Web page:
A Sustainable Jobs BlueprintPart II: Putting workers and communities at the centre of Canada’s net-zero energy economy

Publication - Dec. 14, 2023 - By Megan Gordon, Alex Callahan

Canada has 26 years remaining to achieve net-zero by 2050. The focus of energy experts and government officials to date has been on the technical solutions needed to achieve deep emissions reductions. What is becoming increasingly clear is that a shift of this magnitude cannot happen without the participation of the workers and communities that drive Canada’s economic engine and who will drive its decarbonization efforts. Engaging Canadian workers and communities in the transition to net-zero requires a broad, systems-focused, and wholistic approach.

Reducing emissions without a plan for workers leaves workers and industries with unanswered questions. The Sustainable Jobs Blueprint series co-developed by the Canadian Labour Congress (CLC) and the Pembina Institute aims to offer a pathway to ensure industrial change and decarbonization is informed by social dialogue focused on creating new, good jobs, ensuring workers have a clear path forward.

Cover of Sustainable Jobs Blueprint Part 1In our first report, A Sustainable Jobs Blueprint - Part I: Governance recommendations to support Canada’s clean energy workforce and economy, we examined the shift net-zero based on current global trends. The first report underscored the importance of sound sustainable jobs planning; a robust governance approach with internal structures and accountability mechanisms; and inclusive decision-making that brings workers to the table.

This second report offers advice on the tactics the federal government can use as it makes investments and develops programs, with the goal of better and more fair outcomes for present and future workers as well as communities. We recommend the federal government take steps to advance the following seven worker- and economy-focused actions, discussed in greater detail in the report.

Advice to Government

The recommendations and actions to consider outlined in Part II of the Sustainable Jobs Blueprint together create a mutually reinforcing sustainable jobs policy approach that puts in place foundational actions to support workers and help optimize the economic outcomes of the shift to net-zero.

Worker-focused recommendations  

Invest in skills and training capacity to give workers the tools to succeed: Includes aligning the federal training ecosystem with a net-zero future, bolstering training capacity of non-profit training institutions, transferring funding to provinces and territories to support skills and education programming, incentivizing on-the job training, guiding youth toward sustainable jobs opportunities, supporting newcomers to participate in the workforce and help fill shortages, and implementing Sustainable Jobs Training Centre to support sustainable jobs workforce development needs.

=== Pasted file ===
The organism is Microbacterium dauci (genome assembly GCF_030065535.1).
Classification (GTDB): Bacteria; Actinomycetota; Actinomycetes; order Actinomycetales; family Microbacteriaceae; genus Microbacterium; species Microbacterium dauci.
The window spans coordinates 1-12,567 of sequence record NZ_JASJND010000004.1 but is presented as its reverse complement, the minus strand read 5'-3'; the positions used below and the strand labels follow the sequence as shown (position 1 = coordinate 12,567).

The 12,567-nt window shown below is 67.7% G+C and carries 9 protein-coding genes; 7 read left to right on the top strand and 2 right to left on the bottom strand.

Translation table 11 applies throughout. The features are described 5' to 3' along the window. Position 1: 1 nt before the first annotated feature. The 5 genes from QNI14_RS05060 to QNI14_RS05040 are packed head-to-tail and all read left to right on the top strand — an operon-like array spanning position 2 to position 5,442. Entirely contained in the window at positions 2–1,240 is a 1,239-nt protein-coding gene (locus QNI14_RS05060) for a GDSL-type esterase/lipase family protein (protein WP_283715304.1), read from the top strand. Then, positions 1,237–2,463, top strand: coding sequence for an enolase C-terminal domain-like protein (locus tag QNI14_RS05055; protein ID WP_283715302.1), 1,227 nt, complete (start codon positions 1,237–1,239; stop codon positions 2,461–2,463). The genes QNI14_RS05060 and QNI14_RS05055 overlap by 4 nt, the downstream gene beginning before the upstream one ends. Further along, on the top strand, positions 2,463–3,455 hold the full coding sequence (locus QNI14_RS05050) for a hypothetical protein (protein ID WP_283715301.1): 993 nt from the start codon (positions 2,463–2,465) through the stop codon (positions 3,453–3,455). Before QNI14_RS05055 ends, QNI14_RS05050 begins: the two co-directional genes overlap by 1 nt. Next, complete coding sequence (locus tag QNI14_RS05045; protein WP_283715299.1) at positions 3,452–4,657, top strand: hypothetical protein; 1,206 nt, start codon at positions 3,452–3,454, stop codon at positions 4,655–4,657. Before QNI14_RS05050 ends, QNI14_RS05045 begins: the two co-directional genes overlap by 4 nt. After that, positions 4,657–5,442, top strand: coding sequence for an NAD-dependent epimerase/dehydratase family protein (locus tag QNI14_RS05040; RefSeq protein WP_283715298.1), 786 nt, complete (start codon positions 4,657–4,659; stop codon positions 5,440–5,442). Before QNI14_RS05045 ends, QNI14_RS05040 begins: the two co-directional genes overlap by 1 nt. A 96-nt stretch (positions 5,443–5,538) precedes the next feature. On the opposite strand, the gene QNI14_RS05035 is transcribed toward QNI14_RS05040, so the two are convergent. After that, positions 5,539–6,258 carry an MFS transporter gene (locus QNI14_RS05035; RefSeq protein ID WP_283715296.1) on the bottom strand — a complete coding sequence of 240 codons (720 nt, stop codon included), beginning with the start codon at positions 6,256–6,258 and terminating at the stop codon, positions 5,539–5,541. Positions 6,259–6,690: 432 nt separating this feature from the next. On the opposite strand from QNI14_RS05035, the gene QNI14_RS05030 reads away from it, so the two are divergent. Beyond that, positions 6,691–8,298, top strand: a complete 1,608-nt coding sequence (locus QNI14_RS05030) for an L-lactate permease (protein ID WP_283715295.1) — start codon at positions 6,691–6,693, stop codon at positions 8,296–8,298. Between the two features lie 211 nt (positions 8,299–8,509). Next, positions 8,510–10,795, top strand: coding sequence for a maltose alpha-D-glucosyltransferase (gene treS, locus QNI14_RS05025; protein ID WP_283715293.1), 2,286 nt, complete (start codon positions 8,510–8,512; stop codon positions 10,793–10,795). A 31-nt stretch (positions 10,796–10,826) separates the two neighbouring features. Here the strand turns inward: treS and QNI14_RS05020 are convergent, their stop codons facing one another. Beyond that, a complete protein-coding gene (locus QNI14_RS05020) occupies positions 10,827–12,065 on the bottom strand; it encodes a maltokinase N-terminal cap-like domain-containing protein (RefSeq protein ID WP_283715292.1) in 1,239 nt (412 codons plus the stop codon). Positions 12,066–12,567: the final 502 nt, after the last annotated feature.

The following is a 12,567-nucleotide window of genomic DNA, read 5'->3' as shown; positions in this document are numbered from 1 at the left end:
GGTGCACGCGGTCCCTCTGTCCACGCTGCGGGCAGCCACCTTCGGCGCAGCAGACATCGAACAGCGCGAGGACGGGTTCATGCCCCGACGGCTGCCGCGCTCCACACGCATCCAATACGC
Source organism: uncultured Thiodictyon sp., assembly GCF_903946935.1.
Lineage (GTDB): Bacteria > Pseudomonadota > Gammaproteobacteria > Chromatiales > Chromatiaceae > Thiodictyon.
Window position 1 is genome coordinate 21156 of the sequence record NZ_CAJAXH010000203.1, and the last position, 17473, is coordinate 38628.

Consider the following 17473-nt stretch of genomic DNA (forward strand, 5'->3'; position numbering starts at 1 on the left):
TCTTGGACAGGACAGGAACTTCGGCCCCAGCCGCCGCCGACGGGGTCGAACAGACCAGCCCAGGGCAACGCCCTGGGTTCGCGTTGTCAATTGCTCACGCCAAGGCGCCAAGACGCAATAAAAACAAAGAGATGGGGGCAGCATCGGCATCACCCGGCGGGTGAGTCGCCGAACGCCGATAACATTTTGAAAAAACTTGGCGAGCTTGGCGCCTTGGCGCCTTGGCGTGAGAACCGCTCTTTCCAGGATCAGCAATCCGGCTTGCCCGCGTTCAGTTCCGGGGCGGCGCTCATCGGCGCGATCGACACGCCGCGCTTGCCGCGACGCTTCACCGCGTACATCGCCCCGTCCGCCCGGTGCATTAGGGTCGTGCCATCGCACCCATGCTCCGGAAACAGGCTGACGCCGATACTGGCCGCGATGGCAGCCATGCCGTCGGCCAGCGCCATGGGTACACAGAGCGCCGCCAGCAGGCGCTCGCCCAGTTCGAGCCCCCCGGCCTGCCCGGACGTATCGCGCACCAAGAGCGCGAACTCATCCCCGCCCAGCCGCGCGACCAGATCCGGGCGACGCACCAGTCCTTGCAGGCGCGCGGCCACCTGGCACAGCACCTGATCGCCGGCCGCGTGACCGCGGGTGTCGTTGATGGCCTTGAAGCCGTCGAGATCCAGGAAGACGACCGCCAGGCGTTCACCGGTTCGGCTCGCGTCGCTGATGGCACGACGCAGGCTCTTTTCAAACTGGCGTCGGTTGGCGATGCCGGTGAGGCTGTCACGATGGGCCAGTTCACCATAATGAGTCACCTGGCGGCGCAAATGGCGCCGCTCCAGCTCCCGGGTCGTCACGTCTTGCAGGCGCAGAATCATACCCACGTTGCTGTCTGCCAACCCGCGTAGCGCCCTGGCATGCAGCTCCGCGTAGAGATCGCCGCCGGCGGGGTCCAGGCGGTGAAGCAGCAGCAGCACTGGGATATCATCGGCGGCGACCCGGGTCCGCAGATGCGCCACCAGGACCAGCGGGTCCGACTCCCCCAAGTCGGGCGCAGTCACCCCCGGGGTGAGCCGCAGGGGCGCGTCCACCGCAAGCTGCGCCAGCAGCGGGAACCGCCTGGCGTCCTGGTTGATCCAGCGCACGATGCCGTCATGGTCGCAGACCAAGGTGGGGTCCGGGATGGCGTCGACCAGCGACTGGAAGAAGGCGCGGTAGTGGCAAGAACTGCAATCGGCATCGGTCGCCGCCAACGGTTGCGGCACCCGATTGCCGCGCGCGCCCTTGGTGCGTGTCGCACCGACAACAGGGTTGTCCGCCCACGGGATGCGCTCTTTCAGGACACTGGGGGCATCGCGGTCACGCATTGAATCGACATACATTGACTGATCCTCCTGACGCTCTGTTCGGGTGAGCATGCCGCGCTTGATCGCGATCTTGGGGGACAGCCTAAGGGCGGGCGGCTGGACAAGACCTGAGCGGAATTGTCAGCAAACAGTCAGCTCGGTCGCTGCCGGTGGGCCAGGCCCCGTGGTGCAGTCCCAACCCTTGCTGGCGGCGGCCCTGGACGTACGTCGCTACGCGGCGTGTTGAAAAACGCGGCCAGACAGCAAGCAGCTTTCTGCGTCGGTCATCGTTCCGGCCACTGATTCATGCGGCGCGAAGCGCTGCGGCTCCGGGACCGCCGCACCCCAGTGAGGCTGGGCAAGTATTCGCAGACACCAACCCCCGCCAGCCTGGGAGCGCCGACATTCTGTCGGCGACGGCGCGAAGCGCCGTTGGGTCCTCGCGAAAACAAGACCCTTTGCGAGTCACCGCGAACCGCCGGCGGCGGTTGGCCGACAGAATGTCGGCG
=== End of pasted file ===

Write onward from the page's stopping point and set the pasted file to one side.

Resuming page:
Provide income security and programs that help workers find new jobs or retire early: Includes providing incomes support for workers while retraining, creating flexible work sharing options for workers in declining industries, centralizing the point of access for workers who need to be connected to resources, protecting workers’ pensions, helping workers bridge to retirement, and helping workers move.

Enable a framework to uphold good job standards in the clean economy: Includes reviewing programs and policies in support of unions and worker organizing, including updating the labour code.

Engage with workers about their futures: Includes awareness and dialogue campaigns to inform and engage with workers about the energy transition.

Economy-focused recommendations   

Invest in regions to build resilience in a net-zero economy: Includes advancing regional industrial policy priorities, providing capacity and economic diversification support to affected communities, and making it easier for Indigenous people to participate in a clean energy economy.

Develop a net-zero industrial policy that creates conditions for thriving industries: Includes advancing key regulations, creating regional net-zero industrial policy tables, expanding labour conditions on public funding, exploring ways to promote clean domestic industries, and requiring public infrastructure to create greater community benefits.

Leverage private capital to support sustainable jobs: Includes motivating emissions intensive industries to re-invest in decarbonization and finding ways to leverage private capital to help pay for key transition programs, like retraining and economic diversification.

Together, the advice in this Blueprint report forms a worker-centred transition policy framework that the Government of Canada can use to develop the 2025 Sustainable Jobs Action Plan and that the Sustainable Jobs Secretariat can use to undertake deeper analysis and to coordinate implementation; the Sustainable Jobs Partnership Council can continue to consult on and add to this Blueprint’s list of policy areas.

Labour and Economic Modeling

The Canadian Labour Congress commissioned Navius to assess how the transition to net-zero emissions will impact employment and interprovincial labour force growth in Canada, and the role of proposed labour policy interventions in supporting communities and occupations most at-risk. You can download the technical report from the Navius website.


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